First devices installed in Te Moana a Toi to monitor estuaries

  • 27/10/2022

NIWA scientists have installed special devices in Te Moana a Toi (Bay of Plenty) coastal wetlands to monitor changes in elevation.

The regional council wants to see how its estuaries and saltmarshes might fare with rising seas and changing sediment flows.

So Toi Moana contracted NIWA scientists to install 12-rod surface elevation table (RSET) devices at Athenree and Ōhiwa.

They're some of the last unspoiled coastal marshlands in Aotearoa.

NIWA principal scientist Dr Andrew Swales spearheaded the project.

"The concept is really about saying can we offset the effects of climate warming and the costs of adaptation in the future through coastal wetland enhancement and restoration?" Dr Swales said.

He said estuaries and salt marshes buffer against erosion and flooding in prone areas, so we need to understand them better.

The RSET devices were previously used in 2007, in Tīkapa Moana Firth of Thames.

Toi Moana coastal catchments manager Pim de Monchy said they're trying to rejuvenate the region's lost marshlands.

"As well as protecting what's left, we're actively involved in trying to restore new wetland habitat back into some catchments," de Monchy said.

Drive 14 minutes east of Whakatāne PAK'nSAVE and you'll end up at Ōhiwa harbour.

It's been an important source of kai for local iwi Tūhoe, Ngāti Awa, and Te Whakatōhea for centuries.

"It's always been a food basket for our tribes, since mai rā anō." Te Whakatōhea iwi development manager Danny Paruru said.

Paruru said he supports the research because local iwi are experiencing things like more frequent floods, and reduced mussel and pipi beds.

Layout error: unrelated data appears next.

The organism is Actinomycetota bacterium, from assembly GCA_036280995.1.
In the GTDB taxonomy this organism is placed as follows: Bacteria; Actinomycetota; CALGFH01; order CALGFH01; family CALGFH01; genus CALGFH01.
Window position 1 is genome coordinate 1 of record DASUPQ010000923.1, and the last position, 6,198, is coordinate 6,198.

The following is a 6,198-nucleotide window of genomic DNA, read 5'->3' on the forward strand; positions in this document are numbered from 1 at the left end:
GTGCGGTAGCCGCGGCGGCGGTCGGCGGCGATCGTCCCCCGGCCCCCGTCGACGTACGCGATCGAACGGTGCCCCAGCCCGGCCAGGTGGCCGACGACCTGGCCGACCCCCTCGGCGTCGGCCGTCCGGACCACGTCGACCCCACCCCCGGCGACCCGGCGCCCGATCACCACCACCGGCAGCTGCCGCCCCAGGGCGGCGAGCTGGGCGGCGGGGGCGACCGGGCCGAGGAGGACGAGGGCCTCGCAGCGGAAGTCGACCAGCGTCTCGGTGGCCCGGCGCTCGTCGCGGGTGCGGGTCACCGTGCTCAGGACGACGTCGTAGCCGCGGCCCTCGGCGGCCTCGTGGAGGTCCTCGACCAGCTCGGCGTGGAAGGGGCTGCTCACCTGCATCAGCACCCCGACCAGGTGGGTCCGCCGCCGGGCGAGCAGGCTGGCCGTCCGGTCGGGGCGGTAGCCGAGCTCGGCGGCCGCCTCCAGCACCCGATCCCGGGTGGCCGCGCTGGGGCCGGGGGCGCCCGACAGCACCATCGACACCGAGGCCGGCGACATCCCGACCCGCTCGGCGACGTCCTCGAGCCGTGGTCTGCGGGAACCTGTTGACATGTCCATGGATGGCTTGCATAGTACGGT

"We are a low-lying area anyway. The Kutarere community, which sits at the southern end of Ōhiwa, is already seeing some impacts of climate change."

Helping communities adapt to the changing climate is a key part of NIWA's Future Coasts Aotearoa programme.

For wetlands to survive, they need to accumulate sediment at a faster rate than rising seas.

De Monchy says coastal wetlands are "right up there with tropical rainforests in terms of productivity". 

"They're one of the most valuable ecosystems that we have."

And as the sea rises, wetlands normally move inland uninhibited, but human infrastructure stops that - think railroads, stopbanks, and roads.

It's estimated some 90 percent of freshwater wetlands across the motu have been lost, partially because they've been converted to pastoral farmland.

"It's really universal. New Zealand has really nuked its wetlands, particularly freshwater wetlands" Dr Swales said.

It's hoped more monitoring devices will be installed over the next year in other regions.

A tool for coastal communities feeling the impacts of climate change today, to prepare them for tomorrow.